Disciplined Agile

Practice: Components of a Good Team Board

Why to Do This Practice

Scrum and kanban originators have different mindsets about the visibility of work. Scrum is described as an empirical process without there being a consistent flow. This is why it uses tasks on stories because then each story can have a unique workflow. Kanban is based on lean principles, placing a high value on making work visible to promote collaboration and recognizing the value of a standard workflow to help with continuous improvement.

Kanban’s perspective on team boards can easily be adopted by scrum teams and is usually always beneficial to do so.

The objectives of a team board include:

  • Helping the team collaborate
  • Letting the team know when there is a problem with their work
  • Letting the team know of their agreements with other teams and vice versa
  • Enabling all levels of management understand the progress they are making and the challenges they are having
  • Setting the groundwork for continual improvement

Components of the Board

To best do this, it’s important for the team to create clarity about workflow, agreements, and the work to be done.

Explicit Workflow

The workflow of a team includes the steps the work goes through to go from ready (on the iteration backlog) to done (accepted by the product owner). There is an advantage of making explicit the steps the work goes through. In this case, “explicit” means “discussed and agreed to.” It doesn’t mean hard to change.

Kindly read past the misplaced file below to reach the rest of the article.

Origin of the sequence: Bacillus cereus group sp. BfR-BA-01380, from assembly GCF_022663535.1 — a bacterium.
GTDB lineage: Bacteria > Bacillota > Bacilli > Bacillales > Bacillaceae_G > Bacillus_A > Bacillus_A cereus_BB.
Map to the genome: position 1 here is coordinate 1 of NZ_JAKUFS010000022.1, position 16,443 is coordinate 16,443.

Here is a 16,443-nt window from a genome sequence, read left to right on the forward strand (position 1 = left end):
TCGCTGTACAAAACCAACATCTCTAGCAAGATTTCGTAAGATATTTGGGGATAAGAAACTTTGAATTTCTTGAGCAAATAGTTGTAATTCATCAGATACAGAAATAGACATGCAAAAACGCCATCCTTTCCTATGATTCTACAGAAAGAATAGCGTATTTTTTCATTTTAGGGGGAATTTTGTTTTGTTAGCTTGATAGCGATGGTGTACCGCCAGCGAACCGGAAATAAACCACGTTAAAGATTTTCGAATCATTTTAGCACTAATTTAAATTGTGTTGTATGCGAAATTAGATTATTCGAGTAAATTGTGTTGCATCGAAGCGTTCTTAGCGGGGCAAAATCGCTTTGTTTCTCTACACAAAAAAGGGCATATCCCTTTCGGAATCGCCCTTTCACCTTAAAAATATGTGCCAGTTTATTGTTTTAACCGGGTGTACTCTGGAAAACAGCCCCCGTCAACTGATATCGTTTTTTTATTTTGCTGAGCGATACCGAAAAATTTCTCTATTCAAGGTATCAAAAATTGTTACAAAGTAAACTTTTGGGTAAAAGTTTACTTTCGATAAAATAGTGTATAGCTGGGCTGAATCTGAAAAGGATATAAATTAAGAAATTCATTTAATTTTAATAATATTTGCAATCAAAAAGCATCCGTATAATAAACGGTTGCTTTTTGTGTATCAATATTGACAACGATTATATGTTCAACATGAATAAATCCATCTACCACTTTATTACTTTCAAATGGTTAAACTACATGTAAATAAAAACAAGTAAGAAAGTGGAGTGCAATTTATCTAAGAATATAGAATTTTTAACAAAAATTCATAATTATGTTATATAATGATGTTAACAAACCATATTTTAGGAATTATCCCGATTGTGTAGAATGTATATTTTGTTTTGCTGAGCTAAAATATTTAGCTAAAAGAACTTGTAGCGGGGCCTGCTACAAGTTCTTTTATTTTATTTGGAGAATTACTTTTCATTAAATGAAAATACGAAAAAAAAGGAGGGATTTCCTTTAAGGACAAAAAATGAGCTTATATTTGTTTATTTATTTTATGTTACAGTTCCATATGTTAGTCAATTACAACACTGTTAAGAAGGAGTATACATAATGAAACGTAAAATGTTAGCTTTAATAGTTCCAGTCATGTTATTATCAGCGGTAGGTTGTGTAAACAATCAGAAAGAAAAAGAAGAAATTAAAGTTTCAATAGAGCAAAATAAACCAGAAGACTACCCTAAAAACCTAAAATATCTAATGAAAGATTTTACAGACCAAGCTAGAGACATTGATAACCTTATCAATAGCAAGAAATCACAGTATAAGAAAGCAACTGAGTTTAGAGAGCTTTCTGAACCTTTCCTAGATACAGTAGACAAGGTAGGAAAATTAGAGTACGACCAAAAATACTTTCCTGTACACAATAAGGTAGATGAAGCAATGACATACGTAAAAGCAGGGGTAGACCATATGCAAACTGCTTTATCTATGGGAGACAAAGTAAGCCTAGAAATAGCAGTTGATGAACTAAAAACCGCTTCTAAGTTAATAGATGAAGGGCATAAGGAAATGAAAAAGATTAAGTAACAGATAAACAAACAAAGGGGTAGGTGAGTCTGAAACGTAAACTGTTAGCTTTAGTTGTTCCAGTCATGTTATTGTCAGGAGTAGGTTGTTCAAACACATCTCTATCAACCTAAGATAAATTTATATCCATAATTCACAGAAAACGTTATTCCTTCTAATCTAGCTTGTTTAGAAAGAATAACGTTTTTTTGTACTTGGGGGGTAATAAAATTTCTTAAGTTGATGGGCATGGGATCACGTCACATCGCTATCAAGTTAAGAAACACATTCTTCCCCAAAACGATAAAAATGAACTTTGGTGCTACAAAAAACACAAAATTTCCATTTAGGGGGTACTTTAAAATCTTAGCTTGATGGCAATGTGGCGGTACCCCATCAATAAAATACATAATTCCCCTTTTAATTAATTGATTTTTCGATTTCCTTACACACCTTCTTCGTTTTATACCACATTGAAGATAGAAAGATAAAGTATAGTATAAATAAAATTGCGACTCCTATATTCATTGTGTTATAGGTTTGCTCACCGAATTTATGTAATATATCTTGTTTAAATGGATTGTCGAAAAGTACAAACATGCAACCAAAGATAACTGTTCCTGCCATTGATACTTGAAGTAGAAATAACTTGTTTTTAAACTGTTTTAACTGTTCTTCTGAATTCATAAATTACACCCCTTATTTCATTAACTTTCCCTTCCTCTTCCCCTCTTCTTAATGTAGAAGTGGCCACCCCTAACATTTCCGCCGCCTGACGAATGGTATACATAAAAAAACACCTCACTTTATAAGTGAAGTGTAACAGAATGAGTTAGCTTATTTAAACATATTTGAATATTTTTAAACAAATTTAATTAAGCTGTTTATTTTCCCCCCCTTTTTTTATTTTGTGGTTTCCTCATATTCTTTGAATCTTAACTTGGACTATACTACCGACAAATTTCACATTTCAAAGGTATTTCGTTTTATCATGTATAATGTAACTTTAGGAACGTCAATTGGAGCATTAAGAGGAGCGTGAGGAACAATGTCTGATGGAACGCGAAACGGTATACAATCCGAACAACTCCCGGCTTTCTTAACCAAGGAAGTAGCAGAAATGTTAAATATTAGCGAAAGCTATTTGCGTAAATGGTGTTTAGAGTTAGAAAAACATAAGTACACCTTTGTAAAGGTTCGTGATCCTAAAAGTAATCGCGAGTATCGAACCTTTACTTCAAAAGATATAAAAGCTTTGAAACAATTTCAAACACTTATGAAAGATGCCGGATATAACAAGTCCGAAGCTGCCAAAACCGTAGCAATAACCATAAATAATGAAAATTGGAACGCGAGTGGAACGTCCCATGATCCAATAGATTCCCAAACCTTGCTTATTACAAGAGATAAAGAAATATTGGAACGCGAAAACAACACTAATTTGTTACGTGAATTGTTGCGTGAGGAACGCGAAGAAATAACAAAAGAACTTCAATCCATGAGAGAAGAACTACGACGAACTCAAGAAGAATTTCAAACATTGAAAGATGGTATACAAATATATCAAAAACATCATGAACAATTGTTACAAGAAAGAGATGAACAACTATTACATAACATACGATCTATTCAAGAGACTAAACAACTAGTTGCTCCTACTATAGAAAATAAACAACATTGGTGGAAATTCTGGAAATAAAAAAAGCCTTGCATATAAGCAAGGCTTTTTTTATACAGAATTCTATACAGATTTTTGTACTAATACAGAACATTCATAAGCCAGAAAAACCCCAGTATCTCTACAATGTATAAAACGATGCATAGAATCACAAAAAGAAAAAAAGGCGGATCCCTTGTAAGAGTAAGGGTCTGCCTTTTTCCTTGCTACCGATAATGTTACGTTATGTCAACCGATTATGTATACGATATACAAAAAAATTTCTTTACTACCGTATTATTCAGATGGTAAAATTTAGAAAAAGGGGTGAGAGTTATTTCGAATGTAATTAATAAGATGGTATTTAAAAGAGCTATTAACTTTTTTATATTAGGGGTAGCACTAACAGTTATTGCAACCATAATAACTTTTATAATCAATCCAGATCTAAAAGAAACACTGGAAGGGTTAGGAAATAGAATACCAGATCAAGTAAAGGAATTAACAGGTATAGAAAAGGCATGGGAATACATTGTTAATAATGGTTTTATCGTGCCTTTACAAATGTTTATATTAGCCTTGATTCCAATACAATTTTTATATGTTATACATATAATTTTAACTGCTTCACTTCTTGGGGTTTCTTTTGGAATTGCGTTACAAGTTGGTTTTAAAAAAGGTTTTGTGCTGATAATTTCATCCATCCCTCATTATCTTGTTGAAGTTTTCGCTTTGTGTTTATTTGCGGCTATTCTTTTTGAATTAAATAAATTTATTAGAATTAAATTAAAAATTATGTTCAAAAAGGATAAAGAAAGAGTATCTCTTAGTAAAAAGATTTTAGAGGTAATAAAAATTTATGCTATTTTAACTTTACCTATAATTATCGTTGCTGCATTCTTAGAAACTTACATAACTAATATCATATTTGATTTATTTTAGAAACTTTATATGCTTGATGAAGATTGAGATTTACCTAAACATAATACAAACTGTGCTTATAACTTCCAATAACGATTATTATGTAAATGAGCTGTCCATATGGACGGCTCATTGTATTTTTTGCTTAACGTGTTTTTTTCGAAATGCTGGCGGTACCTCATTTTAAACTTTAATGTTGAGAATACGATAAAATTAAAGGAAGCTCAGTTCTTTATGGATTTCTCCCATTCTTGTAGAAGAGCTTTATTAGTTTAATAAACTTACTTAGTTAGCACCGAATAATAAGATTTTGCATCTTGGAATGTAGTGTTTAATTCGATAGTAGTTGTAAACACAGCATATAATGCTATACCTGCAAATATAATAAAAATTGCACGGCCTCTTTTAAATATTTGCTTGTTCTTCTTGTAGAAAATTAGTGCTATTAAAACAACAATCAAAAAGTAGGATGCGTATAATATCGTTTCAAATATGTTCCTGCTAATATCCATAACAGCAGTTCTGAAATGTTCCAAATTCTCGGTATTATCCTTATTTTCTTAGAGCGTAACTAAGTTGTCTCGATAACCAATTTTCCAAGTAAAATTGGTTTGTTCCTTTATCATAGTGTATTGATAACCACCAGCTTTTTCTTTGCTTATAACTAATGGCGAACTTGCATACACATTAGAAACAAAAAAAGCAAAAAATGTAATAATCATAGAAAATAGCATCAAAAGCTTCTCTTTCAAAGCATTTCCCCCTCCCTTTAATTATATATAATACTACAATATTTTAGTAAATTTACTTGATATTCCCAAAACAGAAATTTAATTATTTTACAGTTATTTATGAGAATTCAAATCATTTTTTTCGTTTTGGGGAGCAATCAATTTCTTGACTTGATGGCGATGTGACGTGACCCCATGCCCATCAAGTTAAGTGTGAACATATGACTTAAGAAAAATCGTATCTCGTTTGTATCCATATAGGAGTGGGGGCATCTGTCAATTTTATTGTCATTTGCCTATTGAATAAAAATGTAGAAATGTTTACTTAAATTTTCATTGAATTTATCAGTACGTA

This explicit statement of work represents what the team believes is the best way to do their work as of the time it was last discussed. The team must figure out together what they should be doing. For example, they must agree on whether to have a definition of ready (DoR) and a definition of done (DoD). If this is agreed to by the team, then people should follow it.

Note, we’re not really following the board, but the board represents the best way we know how to do our work. If we’re not sure, or don’t want to have a standard, then that can be represented on the board with a “do what you think is best” tag.


Agreements include agreements we have made with our own team members and agreements we have made with those outside of the team. The workflow on the board (if made in the style of a kanban board) will reflect the workflow. The board should also indicate any dependencies on other teams, or dependencies that other teams have with the team owning the board.


Tracking work on the board involves three major dimensions:

  • Type of work
  • Status of work
  • Origination of work

Types of Work

Common types of work include:

  • Value to customers
  • Work that is needed to improve our development environment 
    Work that is needed to do a story targeting customers
  • Maintenance
  • A spike
  • A story that has a required by date

Status of Work

Status of work is often indicated by the column it is in if one is doing a Kanban style board. If not, stories can be tagged to indicate certain actions have been taken. In any event, stories that are blocked need to be identified as such. How much work is completed should also be readily available.

Origination of Work

Teams are supposed to pull from their backlog. But it doesn’t always happen that way. New work gets inserted either by the product owner or by manager’s who use their rank to get things inserted – sometimes without anyone other than the developer knowing. While it is easy to say “just say no” it is often difficult for a developer to do so to management. Work originated outside of the normal team protocol can be designated as such so that we create visibility on it.